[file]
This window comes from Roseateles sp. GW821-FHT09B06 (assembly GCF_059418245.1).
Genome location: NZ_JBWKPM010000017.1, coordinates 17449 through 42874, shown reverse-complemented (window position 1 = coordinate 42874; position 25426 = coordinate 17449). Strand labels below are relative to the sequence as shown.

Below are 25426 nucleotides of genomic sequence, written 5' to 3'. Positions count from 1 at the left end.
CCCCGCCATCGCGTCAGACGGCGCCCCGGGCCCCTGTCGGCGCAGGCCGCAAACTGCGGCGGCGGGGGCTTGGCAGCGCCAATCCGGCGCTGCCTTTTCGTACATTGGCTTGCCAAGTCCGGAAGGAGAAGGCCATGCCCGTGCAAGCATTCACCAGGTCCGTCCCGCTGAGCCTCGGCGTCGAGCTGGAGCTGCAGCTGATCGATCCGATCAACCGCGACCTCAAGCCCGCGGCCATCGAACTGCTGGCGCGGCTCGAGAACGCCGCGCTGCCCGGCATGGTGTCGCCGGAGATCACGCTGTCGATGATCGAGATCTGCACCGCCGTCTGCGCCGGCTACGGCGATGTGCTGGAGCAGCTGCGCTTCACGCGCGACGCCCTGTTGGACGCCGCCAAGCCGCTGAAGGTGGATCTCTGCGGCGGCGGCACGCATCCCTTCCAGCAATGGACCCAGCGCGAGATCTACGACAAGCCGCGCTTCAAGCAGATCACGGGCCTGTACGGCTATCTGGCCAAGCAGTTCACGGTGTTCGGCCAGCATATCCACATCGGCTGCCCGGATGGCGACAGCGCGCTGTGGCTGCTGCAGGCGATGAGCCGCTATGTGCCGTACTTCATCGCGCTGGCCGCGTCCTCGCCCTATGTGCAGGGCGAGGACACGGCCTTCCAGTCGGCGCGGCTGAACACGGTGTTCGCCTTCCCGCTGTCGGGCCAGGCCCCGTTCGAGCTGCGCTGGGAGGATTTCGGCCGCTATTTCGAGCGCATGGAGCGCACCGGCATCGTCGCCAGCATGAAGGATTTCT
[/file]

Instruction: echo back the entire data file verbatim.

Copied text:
This window comes from Roseateles sp. GW821-FHT09B06 (assembly GCF_059418245.1).
Genome location: NZ_JBWKPM010000017.1, coordinates 17449 through 42874, shown reverse-complemented (window position 1 = coordinate 42874; position 25426 = coordinate 17449). Strand labels below are relative to the sequence as shown.

Below are 25426 nucleotides of genomic sequence, written 5' to 3'. Positions count from 1 at the left end.
CCCCGCCATCGCGTCAGACGGCGCCCCGGGCCCCTGTCGGCGCAGGCCGCAAACTGCGGCGGCGGGGGCTTGGCAGCGCCAATCCGGCGCTGCCTTTTCGTACATTGGCTTGCCAAGTCCGGAAGGAGAAGGCCATGCCCGTGCAAGCATTCACCAGGTCCGTCCCGCTGAGCCTCGGCGTCGAGCTGGAGCTGCAGCTGATCGATCCGATCAACCGCGACCTCAAGCCCGCGGCCATCGAACTGCTGGCGCGGCTCGAGAACGCCGCGCTGCCCGGCATGGTGTCGCCGGAGATCACGCTGTCGATGATCGAGATCTGCACCGCCGTCTGCGCCGGCTACGGCGATGTGCTGGAGCAGCTGCGCTTCACGCGCGACGCCCTGTTGGACGCCGCCAAGCCGCTGAAGGTGGATCTCTGCGGCGGCGGCACGCATCCCTTCCAGCAATGGACCCAGCGCGAGATCTACGACAAGCCGCGCTTCAAGCAGATCACGGGCCTGTACGGCTATCTGGCCAAGCAGTTCACGGTGTTCGGCCAGCATATCCACATCGGCTGCCCGGATGGCGACAGCGCGCTGTGGCTGCTGCAGGCGATGAGCCGCTATGTGCCGTACTTCATCGCGCTGGCCGCGTCCTCGCCCTATGTGCAGGGCGAGGACACGGCCTTCCAGTCGGCGCGGCTGAACACGGTGTTCGCCTTCCCGCTGTCGGGCCAGGCCCCGTTCGAGCTGCGCTGGGAGGATTTCGGCCGCTATTTCGAGCGCATGGAGCGCACCGGCATCGTCGCCAGCATGAAGGATTTCT